Getting transition right when outsourcing public services is hard, but of critical importance for setting your project up for success. Those early days set the tone for the working relationship between the Department and the supplier going forward, as well as ways of working.
It can be tempting to view transition as a side act, but to do so is a mistake. In this insight, we share the legal and practical issues that we commonly encounter in relation to transition and how you might seek to tackle them.
This is the first in a series of insights designed to give you an understanding of the key legal issues that commonly arise in public sector outsourcing and to help you navigate some of the pitfalls.
What are the issues that commonly occur?
Lack of existing data
Having detailed, quality data on existing service delivery provision is vital - not only for ensuring a smooth service handover but also for establishing the correct procurement strategy, creating healthy competitions and securing value for money. Bidders need good data to be able to price competitively, including data on costs, employees, the condition and ownership of assets (including IPRs) and historic service performance. Obtaining this data is often not easy. Where services are being outsourced for the first time, this data may not exist or may be held in a number of different teams. On second or subsequent generation outsourcing projects, Departments are heavily reliant on data provided by the incumbent. Without the data, the Department risks the supplier pricing the risk in and so not getting value for money. It also risks service continuity issues, and potentially service failure.
Phased service commencement
Public services are often complex by nature and provided through a network of different suppliers. With transformation being increasingly on the agenda, services are also frequently being consolidated, disaggregated or completely restructured. As a result, there can be a complex web of incumbent service provision, with the incumbent contracts expiring at different times. There can be an operational advantage to the staggered transfer of service as it may allow for a smoother transition. However, it will need to be reflected in the contract and procurement documents, with mechanism built in for the phased transfer of assets, employees etc.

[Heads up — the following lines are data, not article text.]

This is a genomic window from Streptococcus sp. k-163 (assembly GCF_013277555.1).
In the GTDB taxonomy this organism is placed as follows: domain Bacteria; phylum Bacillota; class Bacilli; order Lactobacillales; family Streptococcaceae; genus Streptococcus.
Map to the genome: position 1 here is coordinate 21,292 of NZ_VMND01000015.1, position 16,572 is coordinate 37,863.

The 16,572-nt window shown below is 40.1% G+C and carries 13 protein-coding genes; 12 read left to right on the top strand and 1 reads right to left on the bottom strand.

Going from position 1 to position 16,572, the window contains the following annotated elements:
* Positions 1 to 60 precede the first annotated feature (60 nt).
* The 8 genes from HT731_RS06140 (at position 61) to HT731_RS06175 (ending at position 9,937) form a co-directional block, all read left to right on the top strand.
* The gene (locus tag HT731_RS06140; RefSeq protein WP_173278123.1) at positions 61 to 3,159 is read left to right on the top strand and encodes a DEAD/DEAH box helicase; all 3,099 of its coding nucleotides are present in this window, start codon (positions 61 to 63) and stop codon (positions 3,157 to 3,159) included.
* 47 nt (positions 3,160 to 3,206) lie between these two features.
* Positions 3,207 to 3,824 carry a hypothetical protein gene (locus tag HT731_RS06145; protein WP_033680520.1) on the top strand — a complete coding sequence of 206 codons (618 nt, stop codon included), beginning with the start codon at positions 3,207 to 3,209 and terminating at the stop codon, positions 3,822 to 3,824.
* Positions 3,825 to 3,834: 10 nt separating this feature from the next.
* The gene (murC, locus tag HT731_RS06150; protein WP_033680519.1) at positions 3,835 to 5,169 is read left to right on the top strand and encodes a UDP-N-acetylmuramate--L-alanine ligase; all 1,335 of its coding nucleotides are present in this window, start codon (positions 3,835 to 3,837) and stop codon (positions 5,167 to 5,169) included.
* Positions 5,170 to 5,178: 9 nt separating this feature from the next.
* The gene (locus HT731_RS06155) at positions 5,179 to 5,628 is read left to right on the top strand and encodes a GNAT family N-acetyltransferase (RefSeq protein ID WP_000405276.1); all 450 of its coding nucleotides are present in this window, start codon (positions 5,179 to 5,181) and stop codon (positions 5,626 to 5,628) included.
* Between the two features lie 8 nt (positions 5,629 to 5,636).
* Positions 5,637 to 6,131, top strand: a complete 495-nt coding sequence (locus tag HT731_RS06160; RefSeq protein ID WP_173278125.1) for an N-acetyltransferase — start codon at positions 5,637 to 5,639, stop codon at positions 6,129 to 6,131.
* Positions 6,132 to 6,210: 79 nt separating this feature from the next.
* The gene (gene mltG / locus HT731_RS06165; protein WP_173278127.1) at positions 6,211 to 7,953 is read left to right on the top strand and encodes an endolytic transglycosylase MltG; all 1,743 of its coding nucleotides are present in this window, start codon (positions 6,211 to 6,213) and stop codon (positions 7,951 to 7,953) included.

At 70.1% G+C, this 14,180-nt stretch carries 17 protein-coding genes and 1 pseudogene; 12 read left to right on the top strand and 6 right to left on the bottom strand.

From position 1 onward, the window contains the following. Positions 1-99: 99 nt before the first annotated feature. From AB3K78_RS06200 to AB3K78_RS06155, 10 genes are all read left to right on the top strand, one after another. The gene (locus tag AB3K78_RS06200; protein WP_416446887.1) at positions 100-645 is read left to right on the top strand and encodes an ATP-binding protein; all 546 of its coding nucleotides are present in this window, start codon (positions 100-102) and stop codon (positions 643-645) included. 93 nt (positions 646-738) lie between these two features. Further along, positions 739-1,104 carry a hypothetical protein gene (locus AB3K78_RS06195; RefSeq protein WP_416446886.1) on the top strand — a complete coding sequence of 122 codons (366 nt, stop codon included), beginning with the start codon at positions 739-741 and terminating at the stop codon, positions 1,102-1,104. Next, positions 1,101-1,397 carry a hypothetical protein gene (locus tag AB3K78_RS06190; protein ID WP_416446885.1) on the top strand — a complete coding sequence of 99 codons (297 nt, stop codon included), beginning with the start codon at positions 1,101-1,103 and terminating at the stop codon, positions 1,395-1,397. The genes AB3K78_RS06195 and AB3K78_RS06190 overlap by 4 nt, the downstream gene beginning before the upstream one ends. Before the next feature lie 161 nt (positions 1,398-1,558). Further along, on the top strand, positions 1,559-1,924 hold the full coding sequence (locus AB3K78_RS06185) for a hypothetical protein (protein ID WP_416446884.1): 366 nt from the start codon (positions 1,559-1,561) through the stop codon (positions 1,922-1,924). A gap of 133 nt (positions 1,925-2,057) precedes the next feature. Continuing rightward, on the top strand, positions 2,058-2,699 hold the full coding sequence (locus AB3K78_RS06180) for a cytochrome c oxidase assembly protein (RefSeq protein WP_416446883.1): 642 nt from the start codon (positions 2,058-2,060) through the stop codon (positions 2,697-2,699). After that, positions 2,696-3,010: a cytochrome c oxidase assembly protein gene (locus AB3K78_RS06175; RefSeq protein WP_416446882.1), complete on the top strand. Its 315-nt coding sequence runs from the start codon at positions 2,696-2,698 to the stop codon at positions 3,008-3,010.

During transition, the operational and commercial teams of the Department will be simultaneously managing the existing contract(s), procuring the replacement contract(s), on-boarding the new supplier(s) and off-boarding the incumbent(s). It can also be a period of change and uncertainty for staff who may be facing redundancy or having their employment transfer to a new supplier.
Our six top tips for resolving common issues
Leverage what you have
One of our first tasks on a new outsourcing instruction is usually a review of the existing contract - and in particular, the exit provisions in order to understand the Department's contractual rights to extract service delivery information from their incumbent(s). To the extent that co-operation is not forthcoming, it can help to know your legal rights.
On a second generation outsourcing, good contract management throughout the life of the contract is essential to ensure that the incumbent consistently provides and updates this information. On a first generation outsourcing, you might consider running a pilot to generate data. Guidance on doing this can be found in the Sourcing Playbook.
Give the 'future you' a hand
There are things that you can do to help the 'future you' in relation to transition. Exit is one of those areas that does not receive a lot of focus during negotiations, but is really important. Make sure that you build in sufficient exit periods in the contract that you are letting, together with clear data access rights. The Model Services Contract now contains an obligation on the Supplier to create and maintain a virtual library throughout the life of contract, containing detailed delivery information. If included, monitored and enforced, this should prove helpful for procurements down the line.
Use allowable assumptions to fill gaps
Whilst having good quality data will always be the best solution, where the data is simply not available, you may want to consider giving bidders some allowable assumptions regarding the missing data which are then verified (and the price adjusted accordingly) once the contract is signed. The trick here is to (a) keep the number of allowable assumptions to the minimum; (b) ensure that the assumptions are bounded; and (c) have a clear time-limited mechanism for verifying the assumptions post contract award. The Model Services Contract is a good starting point. You do not want to still be verifying assumptions 10 years in!
If having a staggered service transfer creates issues, we can support you in understanding whether your existing contracts have options to extend (and how these are to be exercised) and, if not, the procurement justifications and risk associated with an extension.
Give it time
Transition is hard and it can often get squeezed as a result of slippage in the procurement timetable. Don't underestimate the time and the resource that is required to get it right.
Want to know more?
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